The Court emphasized the Manual definition of market rent as: “rent that a property would receive based on the current, arm’s-length rent commanded by similar properties in the marketplace.” It also drew attention to the fact that the value of real property for assessment purposes is based on estimating the market value of a fee simple interest. The Manual requires that market rent be used when determining the fee simple interest of leased retail property. When contract rent is used, the resulting value calculation is that of a leased fee interest, not a fee simple interest. Describing the methodology of the two appraisals, the Circuit Court noted that ” appraised the fee simple interest in the two properties without consideration of the lease, while appraised the leased fee interest” (¶10).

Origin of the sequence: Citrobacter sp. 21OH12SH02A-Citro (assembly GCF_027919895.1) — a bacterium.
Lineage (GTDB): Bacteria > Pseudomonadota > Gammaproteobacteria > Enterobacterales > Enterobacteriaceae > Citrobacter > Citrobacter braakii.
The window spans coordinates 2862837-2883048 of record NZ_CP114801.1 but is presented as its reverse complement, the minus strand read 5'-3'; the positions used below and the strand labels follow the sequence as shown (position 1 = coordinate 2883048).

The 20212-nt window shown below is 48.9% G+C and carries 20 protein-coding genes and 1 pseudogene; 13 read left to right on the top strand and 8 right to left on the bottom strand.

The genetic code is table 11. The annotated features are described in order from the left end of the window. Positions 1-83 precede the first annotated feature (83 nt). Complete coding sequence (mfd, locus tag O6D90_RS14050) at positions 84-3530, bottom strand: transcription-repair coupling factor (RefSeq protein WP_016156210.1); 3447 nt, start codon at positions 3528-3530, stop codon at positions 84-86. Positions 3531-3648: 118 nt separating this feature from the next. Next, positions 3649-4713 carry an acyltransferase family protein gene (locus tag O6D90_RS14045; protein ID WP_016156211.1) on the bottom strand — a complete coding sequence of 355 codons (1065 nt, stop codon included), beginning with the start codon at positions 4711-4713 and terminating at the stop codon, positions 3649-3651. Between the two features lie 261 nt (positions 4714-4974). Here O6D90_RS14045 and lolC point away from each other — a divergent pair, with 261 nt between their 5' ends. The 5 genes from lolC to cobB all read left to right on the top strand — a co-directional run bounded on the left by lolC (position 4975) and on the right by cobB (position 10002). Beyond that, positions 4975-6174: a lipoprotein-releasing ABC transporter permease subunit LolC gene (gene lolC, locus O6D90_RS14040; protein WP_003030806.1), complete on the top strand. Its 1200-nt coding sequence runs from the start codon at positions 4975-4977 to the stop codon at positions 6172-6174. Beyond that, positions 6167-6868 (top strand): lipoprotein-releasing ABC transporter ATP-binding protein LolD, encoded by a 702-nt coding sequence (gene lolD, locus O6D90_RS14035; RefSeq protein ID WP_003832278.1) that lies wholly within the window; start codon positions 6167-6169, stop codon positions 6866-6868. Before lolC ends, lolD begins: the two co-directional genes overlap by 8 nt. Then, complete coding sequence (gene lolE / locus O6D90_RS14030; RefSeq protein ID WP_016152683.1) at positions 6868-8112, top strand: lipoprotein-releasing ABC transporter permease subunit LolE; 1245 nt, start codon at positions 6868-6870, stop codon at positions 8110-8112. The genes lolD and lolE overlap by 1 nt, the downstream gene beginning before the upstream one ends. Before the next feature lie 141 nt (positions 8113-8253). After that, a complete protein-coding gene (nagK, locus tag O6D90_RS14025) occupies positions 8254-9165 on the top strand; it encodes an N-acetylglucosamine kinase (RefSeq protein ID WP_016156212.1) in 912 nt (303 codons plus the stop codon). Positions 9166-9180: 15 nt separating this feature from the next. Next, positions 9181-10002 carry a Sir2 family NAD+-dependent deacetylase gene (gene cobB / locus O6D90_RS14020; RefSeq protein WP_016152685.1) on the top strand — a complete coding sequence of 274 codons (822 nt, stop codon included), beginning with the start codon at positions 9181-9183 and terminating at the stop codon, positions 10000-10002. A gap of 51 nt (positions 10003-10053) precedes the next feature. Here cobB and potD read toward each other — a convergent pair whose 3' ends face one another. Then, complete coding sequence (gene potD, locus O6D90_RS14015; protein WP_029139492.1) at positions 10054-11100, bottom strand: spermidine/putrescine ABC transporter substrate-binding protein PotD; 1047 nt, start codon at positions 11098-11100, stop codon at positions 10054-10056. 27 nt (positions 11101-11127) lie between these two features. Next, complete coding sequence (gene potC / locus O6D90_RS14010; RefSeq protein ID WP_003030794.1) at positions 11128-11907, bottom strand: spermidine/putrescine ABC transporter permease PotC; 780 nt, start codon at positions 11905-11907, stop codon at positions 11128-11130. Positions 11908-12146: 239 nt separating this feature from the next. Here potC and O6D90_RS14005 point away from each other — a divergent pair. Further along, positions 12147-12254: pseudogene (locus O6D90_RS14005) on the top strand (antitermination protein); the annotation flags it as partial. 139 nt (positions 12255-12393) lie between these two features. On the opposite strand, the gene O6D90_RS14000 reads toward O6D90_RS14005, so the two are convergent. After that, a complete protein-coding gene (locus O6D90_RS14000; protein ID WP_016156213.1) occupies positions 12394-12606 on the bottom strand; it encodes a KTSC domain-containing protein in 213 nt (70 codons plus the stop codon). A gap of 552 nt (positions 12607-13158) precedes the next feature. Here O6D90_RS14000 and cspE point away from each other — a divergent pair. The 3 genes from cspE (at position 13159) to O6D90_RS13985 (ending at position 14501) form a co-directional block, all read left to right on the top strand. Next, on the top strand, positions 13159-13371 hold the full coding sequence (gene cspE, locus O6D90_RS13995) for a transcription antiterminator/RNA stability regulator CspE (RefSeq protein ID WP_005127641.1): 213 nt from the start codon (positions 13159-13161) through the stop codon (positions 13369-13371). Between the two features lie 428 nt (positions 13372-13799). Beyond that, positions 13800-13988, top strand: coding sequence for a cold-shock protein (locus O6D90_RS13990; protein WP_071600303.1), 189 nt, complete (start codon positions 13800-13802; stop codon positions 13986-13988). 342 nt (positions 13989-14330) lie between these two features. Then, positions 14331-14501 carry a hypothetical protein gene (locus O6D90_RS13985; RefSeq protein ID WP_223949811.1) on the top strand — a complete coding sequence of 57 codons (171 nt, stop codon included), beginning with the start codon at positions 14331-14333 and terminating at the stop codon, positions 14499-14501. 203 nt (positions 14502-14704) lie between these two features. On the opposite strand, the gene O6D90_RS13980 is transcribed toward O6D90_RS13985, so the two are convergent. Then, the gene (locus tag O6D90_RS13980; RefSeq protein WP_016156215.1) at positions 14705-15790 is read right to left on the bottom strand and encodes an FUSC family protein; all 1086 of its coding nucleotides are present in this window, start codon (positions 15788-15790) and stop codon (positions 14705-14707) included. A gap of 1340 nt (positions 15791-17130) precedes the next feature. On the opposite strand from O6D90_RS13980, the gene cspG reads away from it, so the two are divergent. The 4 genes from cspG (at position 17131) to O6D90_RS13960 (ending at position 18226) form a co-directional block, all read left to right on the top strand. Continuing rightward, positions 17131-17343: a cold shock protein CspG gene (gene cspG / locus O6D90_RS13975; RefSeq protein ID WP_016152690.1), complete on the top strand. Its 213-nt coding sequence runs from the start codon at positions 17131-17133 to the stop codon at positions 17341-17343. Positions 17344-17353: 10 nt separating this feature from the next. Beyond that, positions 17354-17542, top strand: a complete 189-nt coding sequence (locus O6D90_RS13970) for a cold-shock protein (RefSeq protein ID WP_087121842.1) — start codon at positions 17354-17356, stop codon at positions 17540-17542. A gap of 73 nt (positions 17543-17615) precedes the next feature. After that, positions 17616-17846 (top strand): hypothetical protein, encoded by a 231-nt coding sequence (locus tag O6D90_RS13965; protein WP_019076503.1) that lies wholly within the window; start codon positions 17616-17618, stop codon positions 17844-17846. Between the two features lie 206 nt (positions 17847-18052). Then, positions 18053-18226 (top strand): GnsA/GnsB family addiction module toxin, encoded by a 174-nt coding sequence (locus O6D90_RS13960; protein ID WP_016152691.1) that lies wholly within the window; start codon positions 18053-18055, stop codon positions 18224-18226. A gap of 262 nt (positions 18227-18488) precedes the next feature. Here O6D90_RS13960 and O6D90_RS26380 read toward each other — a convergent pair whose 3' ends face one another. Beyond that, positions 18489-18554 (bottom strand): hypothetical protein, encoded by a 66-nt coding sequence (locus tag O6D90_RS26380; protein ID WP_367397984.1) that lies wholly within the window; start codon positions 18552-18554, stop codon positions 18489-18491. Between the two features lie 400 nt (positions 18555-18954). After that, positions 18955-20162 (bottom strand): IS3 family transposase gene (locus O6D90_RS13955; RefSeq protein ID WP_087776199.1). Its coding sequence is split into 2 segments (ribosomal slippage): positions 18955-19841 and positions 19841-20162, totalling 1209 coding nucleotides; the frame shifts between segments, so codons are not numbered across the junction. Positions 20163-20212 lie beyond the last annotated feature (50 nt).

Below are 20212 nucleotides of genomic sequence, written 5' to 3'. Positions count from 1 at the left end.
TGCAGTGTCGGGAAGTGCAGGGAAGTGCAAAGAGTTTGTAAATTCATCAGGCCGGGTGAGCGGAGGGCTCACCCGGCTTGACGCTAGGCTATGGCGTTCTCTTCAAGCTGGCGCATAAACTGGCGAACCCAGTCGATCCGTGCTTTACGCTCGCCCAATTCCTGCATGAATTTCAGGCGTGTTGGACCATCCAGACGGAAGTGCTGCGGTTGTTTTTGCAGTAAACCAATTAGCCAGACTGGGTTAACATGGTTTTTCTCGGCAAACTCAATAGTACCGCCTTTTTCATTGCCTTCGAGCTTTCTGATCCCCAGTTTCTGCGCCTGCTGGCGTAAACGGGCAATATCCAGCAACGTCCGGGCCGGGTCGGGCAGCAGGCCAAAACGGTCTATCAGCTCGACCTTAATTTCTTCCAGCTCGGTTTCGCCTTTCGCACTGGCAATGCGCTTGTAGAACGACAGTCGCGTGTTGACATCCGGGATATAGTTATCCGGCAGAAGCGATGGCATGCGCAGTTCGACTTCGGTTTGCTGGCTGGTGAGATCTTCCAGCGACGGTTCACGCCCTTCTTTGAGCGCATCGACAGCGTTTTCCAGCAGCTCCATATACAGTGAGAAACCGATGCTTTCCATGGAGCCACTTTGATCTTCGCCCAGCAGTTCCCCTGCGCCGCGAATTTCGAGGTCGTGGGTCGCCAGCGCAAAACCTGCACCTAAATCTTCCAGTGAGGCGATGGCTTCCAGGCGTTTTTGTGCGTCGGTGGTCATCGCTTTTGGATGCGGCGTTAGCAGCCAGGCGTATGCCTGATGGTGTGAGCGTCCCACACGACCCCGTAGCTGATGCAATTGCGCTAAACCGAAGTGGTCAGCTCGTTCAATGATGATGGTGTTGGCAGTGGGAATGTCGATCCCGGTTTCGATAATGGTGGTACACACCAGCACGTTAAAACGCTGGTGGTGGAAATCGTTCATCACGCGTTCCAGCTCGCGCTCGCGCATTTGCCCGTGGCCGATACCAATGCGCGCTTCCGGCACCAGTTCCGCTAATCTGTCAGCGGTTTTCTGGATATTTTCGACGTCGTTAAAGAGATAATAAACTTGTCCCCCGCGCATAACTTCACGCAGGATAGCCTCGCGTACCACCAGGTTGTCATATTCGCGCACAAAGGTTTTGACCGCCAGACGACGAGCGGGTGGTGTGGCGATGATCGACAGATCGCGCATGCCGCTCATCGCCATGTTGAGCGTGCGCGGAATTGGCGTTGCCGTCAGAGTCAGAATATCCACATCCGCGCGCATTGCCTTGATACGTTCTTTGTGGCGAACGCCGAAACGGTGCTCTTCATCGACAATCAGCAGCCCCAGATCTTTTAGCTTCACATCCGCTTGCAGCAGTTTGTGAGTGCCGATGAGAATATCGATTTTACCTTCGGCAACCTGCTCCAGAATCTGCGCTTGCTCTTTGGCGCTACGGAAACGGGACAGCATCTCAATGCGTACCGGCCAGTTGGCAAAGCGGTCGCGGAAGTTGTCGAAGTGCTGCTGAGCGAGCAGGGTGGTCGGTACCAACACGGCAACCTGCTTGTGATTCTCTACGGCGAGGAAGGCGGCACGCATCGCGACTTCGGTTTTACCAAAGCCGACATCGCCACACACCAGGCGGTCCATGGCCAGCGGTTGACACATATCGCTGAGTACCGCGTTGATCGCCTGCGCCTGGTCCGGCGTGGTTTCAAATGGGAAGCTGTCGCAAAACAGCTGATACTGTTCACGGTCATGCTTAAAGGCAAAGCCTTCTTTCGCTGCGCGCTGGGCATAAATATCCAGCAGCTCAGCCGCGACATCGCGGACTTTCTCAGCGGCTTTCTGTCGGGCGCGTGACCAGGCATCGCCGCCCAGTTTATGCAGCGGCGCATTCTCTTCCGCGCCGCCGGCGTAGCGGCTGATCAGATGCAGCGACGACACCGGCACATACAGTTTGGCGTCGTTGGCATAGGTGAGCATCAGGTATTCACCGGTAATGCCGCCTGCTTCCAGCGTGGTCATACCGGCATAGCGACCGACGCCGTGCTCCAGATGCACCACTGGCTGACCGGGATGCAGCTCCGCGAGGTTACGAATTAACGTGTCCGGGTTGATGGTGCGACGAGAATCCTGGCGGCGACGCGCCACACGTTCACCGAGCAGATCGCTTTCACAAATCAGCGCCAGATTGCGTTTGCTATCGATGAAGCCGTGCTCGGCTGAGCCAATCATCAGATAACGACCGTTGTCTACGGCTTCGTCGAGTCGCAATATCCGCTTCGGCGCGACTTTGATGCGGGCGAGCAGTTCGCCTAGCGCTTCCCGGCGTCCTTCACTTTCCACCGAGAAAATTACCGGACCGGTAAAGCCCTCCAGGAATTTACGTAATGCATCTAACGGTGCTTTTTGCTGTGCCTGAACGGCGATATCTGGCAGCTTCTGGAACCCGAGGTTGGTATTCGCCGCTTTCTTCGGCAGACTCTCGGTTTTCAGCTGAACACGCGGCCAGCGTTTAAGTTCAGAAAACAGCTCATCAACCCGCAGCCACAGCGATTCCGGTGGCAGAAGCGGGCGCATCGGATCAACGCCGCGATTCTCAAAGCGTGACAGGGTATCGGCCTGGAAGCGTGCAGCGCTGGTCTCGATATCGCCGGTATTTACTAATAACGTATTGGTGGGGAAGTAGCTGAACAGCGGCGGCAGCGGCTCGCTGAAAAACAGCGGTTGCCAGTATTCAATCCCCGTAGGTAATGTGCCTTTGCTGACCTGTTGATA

Why the City selected non-market rents
The City argued that it was justified in using contract (actual) rents, as opposed to market rents, for the two Walgreens properties because the Manual is in conflict with Wisconsin’s statutory requirements on this issue. The City claimed that the Manual’s methodology violates the Wisconsin Statute 70.32(1) requirement that property be assessed based on the full value that could be obtained at a private sale. The statute refers to full value as the lease’s value within the scope of the rights or privileges pertaining to real estate defined under Wisconsin Statute 70.03’s definition of real property. Thus, the City’s interpretation is that contract rents provide the proper basis for assessing full value (¶30 of 2008WI80). The City relied on three cases to justify its use of contract rents: Metropolitan Holding, Darcel, and West Bend.